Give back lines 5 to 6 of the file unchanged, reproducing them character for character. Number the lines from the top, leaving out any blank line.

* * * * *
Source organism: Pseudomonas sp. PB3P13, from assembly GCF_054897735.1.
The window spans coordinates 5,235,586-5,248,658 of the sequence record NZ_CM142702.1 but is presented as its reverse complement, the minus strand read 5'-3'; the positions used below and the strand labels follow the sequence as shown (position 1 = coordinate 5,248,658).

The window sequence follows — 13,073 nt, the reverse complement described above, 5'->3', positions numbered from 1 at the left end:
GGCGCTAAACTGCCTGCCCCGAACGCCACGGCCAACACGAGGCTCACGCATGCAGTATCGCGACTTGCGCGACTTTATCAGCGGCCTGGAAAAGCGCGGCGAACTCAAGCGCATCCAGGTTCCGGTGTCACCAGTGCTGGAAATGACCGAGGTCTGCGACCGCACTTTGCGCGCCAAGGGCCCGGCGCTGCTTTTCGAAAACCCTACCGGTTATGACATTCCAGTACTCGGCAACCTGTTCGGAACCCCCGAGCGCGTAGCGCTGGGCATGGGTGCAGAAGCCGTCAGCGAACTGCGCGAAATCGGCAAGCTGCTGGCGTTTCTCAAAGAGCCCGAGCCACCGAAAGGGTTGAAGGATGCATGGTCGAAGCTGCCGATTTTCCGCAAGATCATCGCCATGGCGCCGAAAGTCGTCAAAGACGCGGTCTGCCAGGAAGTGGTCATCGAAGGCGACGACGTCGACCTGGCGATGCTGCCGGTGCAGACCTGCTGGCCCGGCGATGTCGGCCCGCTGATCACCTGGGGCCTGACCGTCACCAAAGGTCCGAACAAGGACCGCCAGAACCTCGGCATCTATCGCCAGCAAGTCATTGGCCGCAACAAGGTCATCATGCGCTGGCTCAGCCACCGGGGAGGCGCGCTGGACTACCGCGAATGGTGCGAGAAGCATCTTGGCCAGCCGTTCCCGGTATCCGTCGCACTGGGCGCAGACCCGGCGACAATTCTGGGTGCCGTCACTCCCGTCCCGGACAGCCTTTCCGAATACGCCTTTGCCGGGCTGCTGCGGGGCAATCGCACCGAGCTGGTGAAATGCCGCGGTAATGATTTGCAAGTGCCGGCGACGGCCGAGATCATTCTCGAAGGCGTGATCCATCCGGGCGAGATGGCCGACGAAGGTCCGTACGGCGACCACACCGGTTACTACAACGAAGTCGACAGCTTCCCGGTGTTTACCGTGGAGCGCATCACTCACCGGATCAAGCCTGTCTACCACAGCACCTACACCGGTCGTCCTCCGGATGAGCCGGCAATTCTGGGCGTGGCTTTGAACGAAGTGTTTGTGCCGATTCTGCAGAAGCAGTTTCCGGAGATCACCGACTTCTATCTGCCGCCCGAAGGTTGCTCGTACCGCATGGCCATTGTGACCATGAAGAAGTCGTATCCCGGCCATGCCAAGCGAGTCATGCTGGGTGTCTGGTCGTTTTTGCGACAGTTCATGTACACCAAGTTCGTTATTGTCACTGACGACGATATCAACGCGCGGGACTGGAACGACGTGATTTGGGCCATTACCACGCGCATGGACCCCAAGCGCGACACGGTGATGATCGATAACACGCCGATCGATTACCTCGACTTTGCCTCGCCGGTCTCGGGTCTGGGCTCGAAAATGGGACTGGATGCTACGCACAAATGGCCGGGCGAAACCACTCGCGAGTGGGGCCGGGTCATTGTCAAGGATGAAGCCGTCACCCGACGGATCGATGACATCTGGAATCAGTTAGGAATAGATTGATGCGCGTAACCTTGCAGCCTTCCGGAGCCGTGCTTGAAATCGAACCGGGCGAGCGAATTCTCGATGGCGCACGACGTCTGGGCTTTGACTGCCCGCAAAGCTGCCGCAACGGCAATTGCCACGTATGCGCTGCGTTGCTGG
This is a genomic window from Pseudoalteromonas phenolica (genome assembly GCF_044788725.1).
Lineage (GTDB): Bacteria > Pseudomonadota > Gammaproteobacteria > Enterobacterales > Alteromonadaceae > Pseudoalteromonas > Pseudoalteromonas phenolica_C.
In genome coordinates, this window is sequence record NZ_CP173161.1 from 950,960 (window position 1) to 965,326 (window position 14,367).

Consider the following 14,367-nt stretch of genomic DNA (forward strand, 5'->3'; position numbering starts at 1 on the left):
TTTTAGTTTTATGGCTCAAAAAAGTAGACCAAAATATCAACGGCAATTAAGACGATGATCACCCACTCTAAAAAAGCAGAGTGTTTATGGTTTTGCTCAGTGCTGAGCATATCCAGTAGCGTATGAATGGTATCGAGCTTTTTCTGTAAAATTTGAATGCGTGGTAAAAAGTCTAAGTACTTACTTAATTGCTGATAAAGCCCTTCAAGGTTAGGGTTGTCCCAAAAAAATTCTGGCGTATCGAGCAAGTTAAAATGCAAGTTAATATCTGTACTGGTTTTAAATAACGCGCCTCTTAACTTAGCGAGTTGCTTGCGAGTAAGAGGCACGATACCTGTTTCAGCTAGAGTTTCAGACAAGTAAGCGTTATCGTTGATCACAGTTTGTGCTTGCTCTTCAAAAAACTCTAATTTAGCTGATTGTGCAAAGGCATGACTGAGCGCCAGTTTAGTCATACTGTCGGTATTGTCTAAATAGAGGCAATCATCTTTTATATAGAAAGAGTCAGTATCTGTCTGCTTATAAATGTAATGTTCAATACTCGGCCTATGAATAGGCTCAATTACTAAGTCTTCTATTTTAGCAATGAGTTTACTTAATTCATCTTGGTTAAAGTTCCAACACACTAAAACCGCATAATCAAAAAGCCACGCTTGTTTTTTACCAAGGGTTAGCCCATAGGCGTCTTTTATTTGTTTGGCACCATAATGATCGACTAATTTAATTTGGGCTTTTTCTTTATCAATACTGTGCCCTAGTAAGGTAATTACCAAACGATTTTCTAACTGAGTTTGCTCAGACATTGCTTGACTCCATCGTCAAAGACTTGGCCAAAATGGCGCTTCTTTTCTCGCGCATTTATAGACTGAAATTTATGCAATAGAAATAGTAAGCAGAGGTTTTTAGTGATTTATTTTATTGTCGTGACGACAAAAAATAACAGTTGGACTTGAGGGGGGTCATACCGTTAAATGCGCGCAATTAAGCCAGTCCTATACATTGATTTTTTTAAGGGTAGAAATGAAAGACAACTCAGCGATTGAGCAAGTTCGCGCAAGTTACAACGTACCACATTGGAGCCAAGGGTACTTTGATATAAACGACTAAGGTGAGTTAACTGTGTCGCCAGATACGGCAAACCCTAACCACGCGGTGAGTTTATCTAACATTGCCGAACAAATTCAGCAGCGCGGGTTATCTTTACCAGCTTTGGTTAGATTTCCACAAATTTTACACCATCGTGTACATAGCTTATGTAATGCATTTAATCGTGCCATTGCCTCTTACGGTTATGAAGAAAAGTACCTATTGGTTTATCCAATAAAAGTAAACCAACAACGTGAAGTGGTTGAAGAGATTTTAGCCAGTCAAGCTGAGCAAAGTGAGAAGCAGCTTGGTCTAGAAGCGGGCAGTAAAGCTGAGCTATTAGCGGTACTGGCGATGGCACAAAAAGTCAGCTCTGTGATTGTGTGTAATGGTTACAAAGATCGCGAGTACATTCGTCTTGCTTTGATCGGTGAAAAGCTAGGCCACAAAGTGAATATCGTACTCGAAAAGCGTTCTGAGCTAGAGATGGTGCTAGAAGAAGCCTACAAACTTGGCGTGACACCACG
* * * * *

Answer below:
This is a genomic window from Pseudoalteromonas phenolica (genome assembly GCF_044788725.1).
Lineage (GTDB): Bacteria > Pseudomonadota > Gammaproteobacteria > Enterobacterales > Alteromonadaceae > Pseudoalteromonas > Pseudoalteromonas phenolica_C.